But why does each parent get fined and not just both together for each child? So if I choose to take my DCs out of school for a week and get fined so does DH? Surely it should be per child?

MarmaladeTwatkins Mon 22-Jul-13 16:18:45

Josephine, she said AND PARIS as well as Disneyland. Can you not read?

AugustaProdworthy Mon 22-Jul-13 16:19:43

Sorry if this has been asked but academies operate outside the LEA don't they? So are academies charging or not?

CloudsAndTrees Mon 22-Jul-13 16:22:26

PrettyKitty, the same educational value would have been there if you had gone in the school holidays. You could also have used it as a way to teach them about saving up and waiting to get something you want if it would have cost you more.

GoodTouchBadTouch Mon 22-Jul-13 16:22:32

Right Lilleth.. WHY fine both parents? What if one SAH? Totally unfair

StuntGirl Mon 22-Jul-13 16:22:56

If all these activities are so educational perhaps you should take your children out of the educational system altogether, then you can bake/go on walks/whatever to your hearts content.

EBearhug Mon 22-Jul-13 16:23:15

Although given "the right to family life" under EU legislation, a legal challenge could be mounted as schools could be argued to interfere with it on that basis.
In some EU countries, e.g. NL, and it wasn't the only one, it's illegal to take children out of school during term time, as we discovered when trying to organise an on-site careers thing coordinated with other offices in Europe. So I'd be surprised if a challenge would get through.

AnotherWorld Mon 22-Jul-13 16:23:54

Travel broadens the mind. Of course it's educational.

Feels like lazy legislation to me. Easy to hit the parents going on holiday with an oversized fine who may have otherwise good attendance.

LadyBryan Mon 22-Jul-13 16:25:09

PrettyKitty I honestly cannot see how you can argue a trip to Disneyland is educational. The other parts of the trip to Paris maybe, but the Disneyland part? Really?

And the educational value would be the same whether term time/holiday time.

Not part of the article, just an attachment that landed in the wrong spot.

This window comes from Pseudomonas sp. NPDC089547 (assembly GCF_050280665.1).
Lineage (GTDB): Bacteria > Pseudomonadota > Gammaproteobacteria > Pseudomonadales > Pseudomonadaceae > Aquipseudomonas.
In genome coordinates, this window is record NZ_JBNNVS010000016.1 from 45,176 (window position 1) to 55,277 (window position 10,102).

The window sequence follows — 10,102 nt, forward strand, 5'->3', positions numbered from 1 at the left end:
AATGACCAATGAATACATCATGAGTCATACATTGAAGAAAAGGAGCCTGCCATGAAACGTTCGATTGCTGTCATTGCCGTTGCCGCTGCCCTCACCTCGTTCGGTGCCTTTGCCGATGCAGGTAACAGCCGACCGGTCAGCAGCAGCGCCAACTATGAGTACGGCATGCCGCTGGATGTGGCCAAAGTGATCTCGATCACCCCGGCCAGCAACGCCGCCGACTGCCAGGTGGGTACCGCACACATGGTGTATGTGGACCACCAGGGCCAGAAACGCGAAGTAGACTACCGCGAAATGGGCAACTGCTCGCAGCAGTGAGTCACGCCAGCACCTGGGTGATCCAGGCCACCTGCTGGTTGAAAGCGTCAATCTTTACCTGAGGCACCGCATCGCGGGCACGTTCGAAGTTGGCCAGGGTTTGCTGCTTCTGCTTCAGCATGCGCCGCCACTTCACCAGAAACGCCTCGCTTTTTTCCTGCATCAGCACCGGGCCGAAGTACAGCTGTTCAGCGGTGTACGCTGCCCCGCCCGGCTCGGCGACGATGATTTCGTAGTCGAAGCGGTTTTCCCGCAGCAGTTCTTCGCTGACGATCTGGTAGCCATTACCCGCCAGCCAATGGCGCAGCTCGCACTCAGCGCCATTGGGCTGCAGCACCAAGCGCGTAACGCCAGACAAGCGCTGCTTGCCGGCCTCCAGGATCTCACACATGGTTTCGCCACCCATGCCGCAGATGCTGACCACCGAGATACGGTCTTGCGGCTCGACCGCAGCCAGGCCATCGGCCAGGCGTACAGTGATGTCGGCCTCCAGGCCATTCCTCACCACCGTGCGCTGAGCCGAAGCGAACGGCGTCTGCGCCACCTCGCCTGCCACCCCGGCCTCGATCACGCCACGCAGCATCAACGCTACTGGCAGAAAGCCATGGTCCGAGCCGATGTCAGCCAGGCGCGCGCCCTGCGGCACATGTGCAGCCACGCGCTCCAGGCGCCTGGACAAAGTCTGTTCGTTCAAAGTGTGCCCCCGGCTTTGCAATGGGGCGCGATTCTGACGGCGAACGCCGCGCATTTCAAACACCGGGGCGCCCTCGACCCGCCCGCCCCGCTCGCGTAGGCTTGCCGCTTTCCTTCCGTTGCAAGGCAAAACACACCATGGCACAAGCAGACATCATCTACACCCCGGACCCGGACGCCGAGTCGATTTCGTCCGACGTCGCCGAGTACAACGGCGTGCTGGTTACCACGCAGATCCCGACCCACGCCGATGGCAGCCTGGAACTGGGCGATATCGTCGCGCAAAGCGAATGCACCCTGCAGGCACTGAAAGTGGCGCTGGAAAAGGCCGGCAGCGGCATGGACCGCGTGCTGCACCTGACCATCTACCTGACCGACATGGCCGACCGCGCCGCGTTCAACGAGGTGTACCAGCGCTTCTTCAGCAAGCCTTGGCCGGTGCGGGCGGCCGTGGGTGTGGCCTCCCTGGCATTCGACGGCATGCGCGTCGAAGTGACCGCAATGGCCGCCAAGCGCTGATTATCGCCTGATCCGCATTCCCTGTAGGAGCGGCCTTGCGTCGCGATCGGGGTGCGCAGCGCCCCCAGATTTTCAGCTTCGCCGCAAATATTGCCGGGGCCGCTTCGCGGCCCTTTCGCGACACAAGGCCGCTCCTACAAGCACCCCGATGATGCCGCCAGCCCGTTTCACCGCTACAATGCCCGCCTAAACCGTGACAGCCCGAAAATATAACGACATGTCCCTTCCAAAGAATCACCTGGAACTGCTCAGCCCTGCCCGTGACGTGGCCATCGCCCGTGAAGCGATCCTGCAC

MarmaladeTwatkins Mon 22-Jul-13 16:26:17

CloudsAndTrees, the "holidays can be educational" argument isn't in relation to the time suring which the holiday is taken. Kitty is saying that it is short-sighted to ban term-time holidays (which will effectively mean NO holidays at all for some families) as they can be educational/culturally stimulating.

And the saving up thing, how patronising? Some families scrimp and scrape all year to afford a cheapo term-time holiday. A holiday in school holiday time will be totally unaffordable to lots of people. hmm

HorryIsUpduffed Mon 22-Jul-13 16:27:06

As an aside, I expect the order of service for a wedding or funeral would constitute evidence.

MarmaladeTwatkins Mon 22-Jul-13 16:27:33

I don't think that she said that the Disneyland part was educational. LadyBryan, but do all keep banging on about it, won't you?

IThinkOfHappyWhenIThinkOfYou Mon 22-Jul-13 16:27:55

The educational value of going in the school holidays isn't there if you can't afford to go in the school holidays or if you want to go to something which isn't there in the school holidays (thinking specific exhibition OK if you live in London and can go after school )

I can't afford to go away regardless so from that pov it doesn't really effect me and I'm saving hard for my friends wedding and seriously £480 extra is a killer and the difference between going and not (DP is already not going to save money).

LadyBryan Mon 22-Jul-13 16:28:38

I suspect the real crux of the matter is what people class as holidays.

Just been having a look for arguments sake, and you can book a cottage in various places in the UK in August for £250. Which absolutely isn't extortionate.

We holiday in the UK regularly. We also holiday abroad. Both are holidays, all are in the school holidays!